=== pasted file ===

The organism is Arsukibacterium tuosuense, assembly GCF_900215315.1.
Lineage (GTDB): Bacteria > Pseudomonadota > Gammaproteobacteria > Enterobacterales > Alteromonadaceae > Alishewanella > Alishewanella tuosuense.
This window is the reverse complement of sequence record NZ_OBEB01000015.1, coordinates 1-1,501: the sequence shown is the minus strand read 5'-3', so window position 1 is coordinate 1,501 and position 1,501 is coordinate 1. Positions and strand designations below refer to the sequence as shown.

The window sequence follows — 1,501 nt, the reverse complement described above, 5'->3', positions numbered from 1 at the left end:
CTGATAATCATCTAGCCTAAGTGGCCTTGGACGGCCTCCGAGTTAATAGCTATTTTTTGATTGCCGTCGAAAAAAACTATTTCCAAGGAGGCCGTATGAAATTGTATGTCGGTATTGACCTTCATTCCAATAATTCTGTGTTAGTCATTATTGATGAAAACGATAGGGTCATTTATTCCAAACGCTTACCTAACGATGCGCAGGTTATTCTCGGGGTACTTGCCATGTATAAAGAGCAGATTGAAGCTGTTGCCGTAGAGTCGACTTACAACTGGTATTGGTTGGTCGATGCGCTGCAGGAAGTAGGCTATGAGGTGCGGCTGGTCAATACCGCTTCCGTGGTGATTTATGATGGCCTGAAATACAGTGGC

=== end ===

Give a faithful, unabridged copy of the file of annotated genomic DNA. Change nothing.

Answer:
The organism is Arsukibacterium tuosuense, assembly GCF_900215315.1.
Lineage (GTDB): Bacteria > Pseudomonadota > Gammaproteobacteria > Enterobacterales > Alteromonadaceae > Alishewanella > Alishewanella tuosuense.
This window is the reverse complement of sequence record NZ_OBEB01000015.1, coordinates 1-1,501: the sequence shown is the minus strand read 5'-3', so window position 1 is coordinate 1,501 and position 1,501 is coordinate 1. Positions and strand designations below refer to the sequence as shown.

The window sequence follows — 1,501 nt, the reverse complement described above, 5'->3', positions numbered from 1 at the left end:
CTGATAATCATCTAGCCTAAGTGGCCTTGGACGGCCTCCGAGTTAATAGCTATTTTTTGATTGCCGTCGAAAAAAACTATTTCCAAGGAGGCCGTATGAAATTGTATGTCGGTATTGACCTTCATTCCAATAATTCTGTGTTAGTCATTATTGATGAAAACGATAGGGTCATTTATTCCAAACGCTTACCTAACGATGCGCAGGTTATTCTCGGGGTACTTGCCATGTATAAAGAGCAGATTGAAGCTGTTGCCGTAGAGTCGACTTACAACTGGTATTGGTTGGTCGATGCGCTGCAGGAAGTAGGCTATGAGGTGCGGCTGGTCAATACCGCTTCCGTGGTGATTTATGATGGCCTGAAATACAGTGGC